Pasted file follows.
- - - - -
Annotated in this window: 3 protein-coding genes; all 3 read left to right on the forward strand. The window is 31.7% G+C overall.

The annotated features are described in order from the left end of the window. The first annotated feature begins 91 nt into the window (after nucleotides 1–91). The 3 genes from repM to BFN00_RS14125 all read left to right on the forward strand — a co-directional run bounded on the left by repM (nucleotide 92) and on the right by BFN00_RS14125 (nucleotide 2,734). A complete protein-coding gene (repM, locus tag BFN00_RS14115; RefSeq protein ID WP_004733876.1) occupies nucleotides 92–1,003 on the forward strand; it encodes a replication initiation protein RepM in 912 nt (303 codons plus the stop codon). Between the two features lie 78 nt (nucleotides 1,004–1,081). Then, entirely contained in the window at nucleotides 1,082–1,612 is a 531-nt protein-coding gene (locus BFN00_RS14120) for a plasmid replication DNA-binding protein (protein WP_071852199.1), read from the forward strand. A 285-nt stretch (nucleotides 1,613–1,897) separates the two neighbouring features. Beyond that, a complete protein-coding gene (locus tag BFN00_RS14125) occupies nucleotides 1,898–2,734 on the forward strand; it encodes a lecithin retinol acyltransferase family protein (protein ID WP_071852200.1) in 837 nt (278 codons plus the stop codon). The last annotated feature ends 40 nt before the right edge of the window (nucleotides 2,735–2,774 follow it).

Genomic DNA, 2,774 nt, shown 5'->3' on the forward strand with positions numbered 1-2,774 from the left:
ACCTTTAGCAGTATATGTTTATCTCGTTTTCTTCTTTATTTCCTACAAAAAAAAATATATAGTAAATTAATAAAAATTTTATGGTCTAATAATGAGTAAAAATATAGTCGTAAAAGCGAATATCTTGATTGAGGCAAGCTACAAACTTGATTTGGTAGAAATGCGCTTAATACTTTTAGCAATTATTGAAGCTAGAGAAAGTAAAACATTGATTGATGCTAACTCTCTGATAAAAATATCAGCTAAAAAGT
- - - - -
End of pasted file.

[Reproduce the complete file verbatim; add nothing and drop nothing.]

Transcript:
Annotated in this window: 3 protein-coding genes; all 3 read left to right on the forward strand. The window is 31.7% G+C overall.

The annotated features are described in order from the left end of the window. The first annotated feature begins 91 nt into the window (after nucleotides 1–91). The 3 genes from repM to BFN00_RS14125 all read left to right on the forward strand — a co-directional run bounded on the left by repM (nucleotide 92) and on the right by BFN00_RS14125 (nucleotide 2,734). A complete protein-coding gene (repM, locus tag BFN00_RS14115; RefSeq protein ID WP_004733876.1) occupies nucleotides 92–1,003 on the forward strand; it encodes a replication initiation protein RepM in 912 nt (303 codons plus the stop codon). Between the two features lie 78 nt (nucleotides 1,004–1,081). Then, entirely contained in the window at nucleotides 1,082–1,612 is a 531-nt protein-coding gene (locus BFN00_RS14120) for a plasmid replication DNA-binding protein (protein WP_071852199.1), read from the forward strand. A 285-nt stretch (nucleotides 1,613–1,897) separates the two neighbouring features. Beyond that, a complete protein-coding gene (locus tag BFN00_RS14125) occupies nucleotides 1,898–2,734 on the forward strand; it encodes a lecithin retinol acyltransferase family protein (protein ID WP_071852200.1) in 837 nt (278 codons plus the stop codon). The last annotated feature ends 40 nt before the right edge of the window (nucleotides 2,735–2,774 follow it).

Genomic DNA, 2,774 nt, shown 5'->3' on the forward strand with positions numbered 1-2,774 from the left:
ACCTTTAGCAGTATATGTTTATCTCGTTTTCTTCTTTATTTCCTACAAAAAAAAATATATAGTAAATTAATAAAAATTTTATGGTCTAATAATGAGTAAAAATATAGTCGTAAAAGCGAATATCTTGATTGAGGCAAGCTACAAACTTGATTTGGTAGAAATGCGCTTAATACTTTTAGCAATTATTGAAGCTAGAGAAAGTAAAACATTGATTGATGCTAACTCTCTGATAAAAATATCAGCTAAAAAGT